What we've got with the song was exactly what we wanted from it.

Sometimes I would just like to create something similar to what I find cool by the bands I like listening to. I think we would be amazed if famous musicians would talk more intimately about their composing process and how they come up with their stuff. There are songs I have composed that I can relate certain things, details or sections in them with some famous ones I like but it is very personal in a way. If I didn't tell - how could anyone know what inspired me or what kind of emotion I wanted to create or which message to convey. I didn't always get inspired by other musicians/music too, it can be something completely different in our environment.

This makes me think - is the path to ultimate originality just not listening to music at all?
Being completely isolated from other artists music, it would imply that we have an upper hand to be more original?

The more I think about this, I come to the thought that originality in music doesn't exist in "more" or "less" form even though it can be propagated all the time when people try to define "quality" of bands or artists. In the end, we are all original as long as we are composing music and creating our songs. I would often hear: that band is great and everything but they are not original...and IF that band tries to intentionally be too original we can hear comment like : "Nah, that band sucks. They don't have any good songs and sound out of tune.". Same with guitarists, we would hear "originality" term overused as excuse to make ones music existence and contribution less significant or valuable. In the end, it just boils down to taste of the listener. The beauty is in the eye of the beholder. After all - music is played by humans and we are ALL original from our birth. There are no two alike on the planet smile.gif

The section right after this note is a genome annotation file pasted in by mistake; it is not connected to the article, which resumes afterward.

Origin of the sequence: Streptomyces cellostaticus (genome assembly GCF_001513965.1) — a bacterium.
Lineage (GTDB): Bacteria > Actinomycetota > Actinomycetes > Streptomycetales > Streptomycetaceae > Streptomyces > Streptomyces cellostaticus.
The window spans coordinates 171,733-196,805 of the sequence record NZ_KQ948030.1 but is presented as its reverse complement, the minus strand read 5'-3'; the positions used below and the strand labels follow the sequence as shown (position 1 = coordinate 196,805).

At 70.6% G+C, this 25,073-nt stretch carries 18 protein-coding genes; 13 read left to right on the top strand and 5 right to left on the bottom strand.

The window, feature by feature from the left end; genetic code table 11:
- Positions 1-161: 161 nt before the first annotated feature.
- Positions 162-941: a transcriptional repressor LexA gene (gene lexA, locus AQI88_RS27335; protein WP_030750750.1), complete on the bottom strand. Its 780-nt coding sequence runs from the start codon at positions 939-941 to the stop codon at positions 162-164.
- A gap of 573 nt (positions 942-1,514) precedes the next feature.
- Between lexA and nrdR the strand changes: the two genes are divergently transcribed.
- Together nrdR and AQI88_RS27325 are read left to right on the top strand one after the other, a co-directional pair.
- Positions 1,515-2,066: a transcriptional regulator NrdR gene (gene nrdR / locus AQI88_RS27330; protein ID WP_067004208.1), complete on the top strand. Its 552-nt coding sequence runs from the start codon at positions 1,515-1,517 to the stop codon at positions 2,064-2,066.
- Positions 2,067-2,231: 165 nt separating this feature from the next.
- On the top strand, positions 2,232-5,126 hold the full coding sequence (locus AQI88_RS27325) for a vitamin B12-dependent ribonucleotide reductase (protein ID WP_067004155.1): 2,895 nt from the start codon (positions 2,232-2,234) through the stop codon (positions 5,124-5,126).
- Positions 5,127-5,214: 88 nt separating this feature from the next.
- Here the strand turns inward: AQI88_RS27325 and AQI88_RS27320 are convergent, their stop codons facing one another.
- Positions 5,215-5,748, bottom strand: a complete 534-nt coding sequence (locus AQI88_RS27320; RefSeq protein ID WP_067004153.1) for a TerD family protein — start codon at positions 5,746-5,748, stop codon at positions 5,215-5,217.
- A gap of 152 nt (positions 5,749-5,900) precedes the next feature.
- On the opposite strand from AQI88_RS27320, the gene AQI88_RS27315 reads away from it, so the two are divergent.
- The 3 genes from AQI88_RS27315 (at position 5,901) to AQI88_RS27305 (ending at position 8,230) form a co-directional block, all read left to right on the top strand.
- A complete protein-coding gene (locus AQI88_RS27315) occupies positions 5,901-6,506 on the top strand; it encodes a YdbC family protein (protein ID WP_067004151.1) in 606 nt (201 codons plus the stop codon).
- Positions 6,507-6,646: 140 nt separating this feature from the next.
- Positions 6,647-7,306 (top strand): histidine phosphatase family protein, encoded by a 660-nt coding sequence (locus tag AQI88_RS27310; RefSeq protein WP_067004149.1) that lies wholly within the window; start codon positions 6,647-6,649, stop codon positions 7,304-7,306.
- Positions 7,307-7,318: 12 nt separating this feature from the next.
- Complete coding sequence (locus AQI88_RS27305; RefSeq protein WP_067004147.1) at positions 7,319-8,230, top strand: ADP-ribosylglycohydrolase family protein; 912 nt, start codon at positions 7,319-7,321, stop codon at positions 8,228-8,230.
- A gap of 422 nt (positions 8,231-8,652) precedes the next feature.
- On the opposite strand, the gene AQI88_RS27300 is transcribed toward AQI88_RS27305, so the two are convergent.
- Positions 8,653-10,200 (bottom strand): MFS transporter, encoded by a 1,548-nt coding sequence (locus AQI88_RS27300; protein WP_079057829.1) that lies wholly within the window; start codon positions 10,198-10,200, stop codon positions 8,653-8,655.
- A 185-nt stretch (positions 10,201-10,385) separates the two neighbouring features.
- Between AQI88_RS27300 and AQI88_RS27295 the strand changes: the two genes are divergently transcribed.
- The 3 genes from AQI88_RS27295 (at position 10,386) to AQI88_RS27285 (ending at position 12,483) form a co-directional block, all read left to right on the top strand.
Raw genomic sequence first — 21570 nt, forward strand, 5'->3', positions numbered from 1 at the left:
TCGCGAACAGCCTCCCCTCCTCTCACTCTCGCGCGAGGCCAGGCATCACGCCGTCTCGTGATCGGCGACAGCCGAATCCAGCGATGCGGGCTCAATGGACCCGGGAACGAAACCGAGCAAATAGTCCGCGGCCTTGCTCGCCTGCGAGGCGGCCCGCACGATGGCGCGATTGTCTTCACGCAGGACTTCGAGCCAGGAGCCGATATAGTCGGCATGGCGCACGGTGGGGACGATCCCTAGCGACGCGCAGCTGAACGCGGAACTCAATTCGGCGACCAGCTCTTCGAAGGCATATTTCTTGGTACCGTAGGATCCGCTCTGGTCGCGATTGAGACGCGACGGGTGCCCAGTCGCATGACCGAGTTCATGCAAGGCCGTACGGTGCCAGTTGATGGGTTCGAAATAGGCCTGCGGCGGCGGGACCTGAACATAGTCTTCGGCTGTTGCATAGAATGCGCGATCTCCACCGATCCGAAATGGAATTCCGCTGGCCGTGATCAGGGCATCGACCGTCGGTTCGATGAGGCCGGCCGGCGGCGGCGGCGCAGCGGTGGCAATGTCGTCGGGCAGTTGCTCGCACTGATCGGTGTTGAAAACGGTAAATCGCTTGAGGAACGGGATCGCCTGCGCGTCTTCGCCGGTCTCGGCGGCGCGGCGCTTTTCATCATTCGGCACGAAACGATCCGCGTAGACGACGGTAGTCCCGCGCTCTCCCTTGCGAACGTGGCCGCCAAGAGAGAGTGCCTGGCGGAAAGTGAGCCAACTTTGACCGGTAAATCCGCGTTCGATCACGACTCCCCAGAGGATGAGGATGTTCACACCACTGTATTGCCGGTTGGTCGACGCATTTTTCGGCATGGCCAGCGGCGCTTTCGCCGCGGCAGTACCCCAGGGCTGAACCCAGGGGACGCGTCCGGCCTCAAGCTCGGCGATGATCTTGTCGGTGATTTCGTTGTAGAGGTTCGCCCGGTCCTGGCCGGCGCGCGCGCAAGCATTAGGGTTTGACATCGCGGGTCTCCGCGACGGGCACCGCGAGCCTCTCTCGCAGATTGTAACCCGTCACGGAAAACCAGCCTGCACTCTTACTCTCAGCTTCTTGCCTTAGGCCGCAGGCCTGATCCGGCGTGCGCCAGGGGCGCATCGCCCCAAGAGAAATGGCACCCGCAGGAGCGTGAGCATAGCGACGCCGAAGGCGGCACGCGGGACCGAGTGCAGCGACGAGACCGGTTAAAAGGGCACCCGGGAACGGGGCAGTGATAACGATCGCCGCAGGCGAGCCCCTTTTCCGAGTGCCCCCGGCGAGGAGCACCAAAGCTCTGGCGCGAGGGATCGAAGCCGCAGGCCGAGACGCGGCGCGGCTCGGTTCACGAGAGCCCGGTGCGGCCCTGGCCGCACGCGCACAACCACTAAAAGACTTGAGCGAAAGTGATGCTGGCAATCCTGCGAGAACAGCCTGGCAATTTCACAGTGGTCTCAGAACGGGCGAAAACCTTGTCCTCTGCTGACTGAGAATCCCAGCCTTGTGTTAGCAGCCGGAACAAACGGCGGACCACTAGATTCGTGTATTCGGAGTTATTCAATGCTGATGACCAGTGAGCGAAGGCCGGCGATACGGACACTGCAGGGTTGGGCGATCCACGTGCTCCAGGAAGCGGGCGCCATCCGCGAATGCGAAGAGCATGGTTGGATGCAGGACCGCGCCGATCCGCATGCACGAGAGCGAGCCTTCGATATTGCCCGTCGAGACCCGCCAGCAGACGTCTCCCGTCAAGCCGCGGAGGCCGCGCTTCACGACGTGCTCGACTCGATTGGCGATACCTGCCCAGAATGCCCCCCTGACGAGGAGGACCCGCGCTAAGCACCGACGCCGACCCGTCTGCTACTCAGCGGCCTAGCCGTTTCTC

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For GMC support please email support (at) guitarmasterclass.net
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Check out my beginner guitar lessons course! ; Take a bass course now!
My solo and band songs : Keep Going On, Night Vibe, Kad Te Vidim, Susret, Plava Silueta